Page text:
- Merlot and Carménère were often confused but never thought to be identical.
- Carménère is one of the oldest grape varieties used to produce Bordeaux wine.
- The original name for Bordeaux was Biturica, which historians believe was also an early name for what we now call Carménère.
- Carménère is used as a blending grape in Tuscany under the name of “Predicato di Biturica”
- Carménère is a late ripening variety most successful in the warmest and sunniest climates.
- The variety actually fares far better in Chile’s terroir than it ever did in Bordeaux. Because in Chile, the growing season is longer and drier, enabling Carménère to attain full ripeness.
- This grape takes its name from carmin, which means crimson, due to the crimson colour the leaves take before the leaf fall in autumn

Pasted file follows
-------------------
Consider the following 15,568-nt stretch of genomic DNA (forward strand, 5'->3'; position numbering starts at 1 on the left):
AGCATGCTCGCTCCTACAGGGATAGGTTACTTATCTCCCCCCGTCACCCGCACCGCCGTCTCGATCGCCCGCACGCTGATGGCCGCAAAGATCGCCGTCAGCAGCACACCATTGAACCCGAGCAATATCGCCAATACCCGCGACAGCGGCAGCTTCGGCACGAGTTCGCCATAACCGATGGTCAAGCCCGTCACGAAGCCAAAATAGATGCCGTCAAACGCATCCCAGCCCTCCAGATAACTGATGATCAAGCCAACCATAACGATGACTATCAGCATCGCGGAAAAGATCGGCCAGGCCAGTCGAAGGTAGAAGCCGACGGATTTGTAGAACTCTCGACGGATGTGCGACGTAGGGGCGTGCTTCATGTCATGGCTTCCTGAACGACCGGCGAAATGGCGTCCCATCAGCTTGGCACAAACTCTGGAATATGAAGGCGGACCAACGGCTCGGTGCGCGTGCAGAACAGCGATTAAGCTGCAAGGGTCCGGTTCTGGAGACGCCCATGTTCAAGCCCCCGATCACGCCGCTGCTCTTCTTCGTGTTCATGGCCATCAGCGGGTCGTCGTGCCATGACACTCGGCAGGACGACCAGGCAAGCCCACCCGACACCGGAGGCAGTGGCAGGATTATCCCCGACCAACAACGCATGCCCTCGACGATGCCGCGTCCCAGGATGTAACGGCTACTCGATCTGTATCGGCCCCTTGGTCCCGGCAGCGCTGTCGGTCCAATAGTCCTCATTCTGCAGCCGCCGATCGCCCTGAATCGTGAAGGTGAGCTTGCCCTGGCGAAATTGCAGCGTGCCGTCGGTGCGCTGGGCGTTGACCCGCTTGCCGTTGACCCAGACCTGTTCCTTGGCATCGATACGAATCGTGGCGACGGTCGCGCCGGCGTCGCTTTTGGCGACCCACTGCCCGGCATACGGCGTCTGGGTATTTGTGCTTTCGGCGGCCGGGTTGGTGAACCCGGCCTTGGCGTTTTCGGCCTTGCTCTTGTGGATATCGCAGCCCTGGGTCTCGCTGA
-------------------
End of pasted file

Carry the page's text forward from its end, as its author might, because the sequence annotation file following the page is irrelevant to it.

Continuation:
- Although Carménère is officially permitted in Bordeaux, it is hard to find today. However, it can be found in Pauillac at the prestigious Chateau Mouton Rothschild and Chateau Clerc Milon.
- Carménère wines possesses the structure and concentration that enable it to improve with time in the bottle.
- Carménère has fairly sweet tannins, which makes it approachable at a younger age.
- Genetic research has shown that Carménère may be distantly related to Merlot.
- Before its true identity was established in Chile, Carménère was called “Merlot Peumal”, which refers to a valley south of Santiago.
12 Facts You Didn’t know About Carménère
24 Nov, 2015